Unfortunately, at the same time, we have vilified boys (and men) and increasingly blocked their development. Feminists have championed females, and seen males as negative, when not evil. How have feminist faculties of education formed their teachers? Do feminist teachings favor girls over boys? Are school programs designed in the interests of both boys and girls, or in the interests of girls? It is probably not an exaggeration to say that girls are more docile and obedient than boys, who are more raucous and active. Is the standard of a good student in schools designed to favor girls? Is the only “good male student” the one who acts like a girl?
We know that feminists oppose addressing problems of boys in schools. “Britain’s education system is failing to tackle the “astonishing” underperformance of boys as feminists have made the topic ‘taboo,’ the former head of the university admissions service has warned. Mary Curnock Cook, who was chief executive of Ucas [The Universities and Colleges Admissions Service] until last year, said the fact that boys are falling behind in education is a national scandal – yet it is such an ‘unfashionable’ topic to discuss that it has become ‘normalized.’”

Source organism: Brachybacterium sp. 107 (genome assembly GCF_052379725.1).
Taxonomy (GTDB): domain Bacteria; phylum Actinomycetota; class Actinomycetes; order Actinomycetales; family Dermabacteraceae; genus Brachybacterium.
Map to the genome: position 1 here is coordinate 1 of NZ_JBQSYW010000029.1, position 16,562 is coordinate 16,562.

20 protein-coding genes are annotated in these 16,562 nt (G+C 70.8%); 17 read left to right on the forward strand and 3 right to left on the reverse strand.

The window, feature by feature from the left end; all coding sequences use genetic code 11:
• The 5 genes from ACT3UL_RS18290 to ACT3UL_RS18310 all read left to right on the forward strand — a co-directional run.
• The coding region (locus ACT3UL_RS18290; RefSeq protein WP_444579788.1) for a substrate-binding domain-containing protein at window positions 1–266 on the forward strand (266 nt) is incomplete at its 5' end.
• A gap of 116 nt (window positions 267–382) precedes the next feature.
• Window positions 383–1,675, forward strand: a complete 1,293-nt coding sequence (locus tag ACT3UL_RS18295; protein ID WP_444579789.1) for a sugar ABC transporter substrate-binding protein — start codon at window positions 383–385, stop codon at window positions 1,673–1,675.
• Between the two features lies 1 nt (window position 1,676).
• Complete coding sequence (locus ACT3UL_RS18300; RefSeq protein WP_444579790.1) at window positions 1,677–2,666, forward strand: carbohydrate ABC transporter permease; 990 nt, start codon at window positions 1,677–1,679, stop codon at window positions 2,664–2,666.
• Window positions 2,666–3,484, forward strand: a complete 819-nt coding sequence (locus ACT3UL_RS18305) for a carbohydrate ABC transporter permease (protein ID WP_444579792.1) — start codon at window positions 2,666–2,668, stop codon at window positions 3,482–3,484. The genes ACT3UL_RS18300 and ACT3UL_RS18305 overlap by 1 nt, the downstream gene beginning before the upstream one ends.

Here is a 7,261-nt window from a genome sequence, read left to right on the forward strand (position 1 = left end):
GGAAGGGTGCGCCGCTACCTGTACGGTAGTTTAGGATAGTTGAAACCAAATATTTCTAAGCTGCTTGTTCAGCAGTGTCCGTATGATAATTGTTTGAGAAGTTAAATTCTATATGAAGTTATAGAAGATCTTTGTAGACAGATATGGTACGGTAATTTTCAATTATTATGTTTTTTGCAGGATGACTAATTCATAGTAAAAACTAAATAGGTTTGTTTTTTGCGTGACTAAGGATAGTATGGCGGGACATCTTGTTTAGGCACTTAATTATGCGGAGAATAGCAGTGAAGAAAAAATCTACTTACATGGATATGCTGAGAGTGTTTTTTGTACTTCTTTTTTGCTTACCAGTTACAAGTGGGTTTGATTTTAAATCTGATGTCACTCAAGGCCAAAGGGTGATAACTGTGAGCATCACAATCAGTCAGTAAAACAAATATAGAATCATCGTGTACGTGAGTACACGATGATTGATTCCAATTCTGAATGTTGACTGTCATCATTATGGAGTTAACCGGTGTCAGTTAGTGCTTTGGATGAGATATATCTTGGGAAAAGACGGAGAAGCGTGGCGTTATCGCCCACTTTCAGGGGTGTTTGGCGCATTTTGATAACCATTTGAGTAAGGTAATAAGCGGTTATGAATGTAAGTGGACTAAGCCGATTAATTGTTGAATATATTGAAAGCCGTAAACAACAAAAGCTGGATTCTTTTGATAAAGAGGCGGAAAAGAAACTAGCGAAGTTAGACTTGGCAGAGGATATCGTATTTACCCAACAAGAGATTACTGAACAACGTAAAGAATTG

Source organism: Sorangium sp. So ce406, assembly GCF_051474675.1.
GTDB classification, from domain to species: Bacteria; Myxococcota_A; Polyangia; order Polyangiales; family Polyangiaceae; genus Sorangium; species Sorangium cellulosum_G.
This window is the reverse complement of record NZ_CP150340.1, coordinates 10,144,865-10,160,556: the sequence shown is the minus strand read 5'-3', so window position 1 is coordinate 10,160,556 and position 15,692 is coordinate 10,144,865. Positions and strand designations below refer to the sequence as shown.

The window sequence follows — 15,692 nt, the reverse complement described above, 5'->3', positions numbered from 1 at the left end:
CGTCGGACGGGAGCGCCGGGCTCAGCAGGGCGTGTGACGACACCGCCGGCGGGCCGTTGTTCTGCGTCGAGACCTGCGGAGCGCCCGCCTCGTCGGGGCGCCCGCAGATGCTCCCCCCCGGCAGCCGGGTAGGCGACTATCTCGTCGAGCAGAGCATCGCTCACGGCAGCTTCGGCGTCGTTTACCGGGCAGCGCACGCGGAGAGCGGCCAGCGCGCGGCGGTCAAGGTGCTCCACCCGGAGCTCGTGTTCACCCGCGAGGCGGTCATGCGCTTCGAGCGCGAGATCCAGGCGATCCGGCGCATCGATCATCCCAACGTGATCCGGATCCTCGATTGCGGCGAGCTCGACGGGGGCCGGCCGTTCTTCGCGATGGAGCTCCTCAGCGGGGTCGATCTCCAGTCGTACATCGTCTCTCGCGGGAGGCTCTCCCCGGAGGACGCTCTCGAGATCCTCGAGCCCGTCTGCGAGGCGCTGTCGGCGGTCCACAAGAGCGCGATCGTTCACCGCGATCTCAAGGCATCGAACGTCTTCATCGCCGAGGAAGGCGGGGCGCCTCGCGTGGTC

On campuses, feminists oppose men’s groups and men’s services. For example, “Fourth-year politics and governance student Kevin Arriola launched a new Ryerson Men’s Issues Awareness Society on Reddit last month and tried to get it certified by the Ryerson Students’ Union. The Ryerson Feminist Collective was quick to condemn the group, saying it ‘unequivocally denounces any organization that makes students feel unsafe.’” [emphasis added]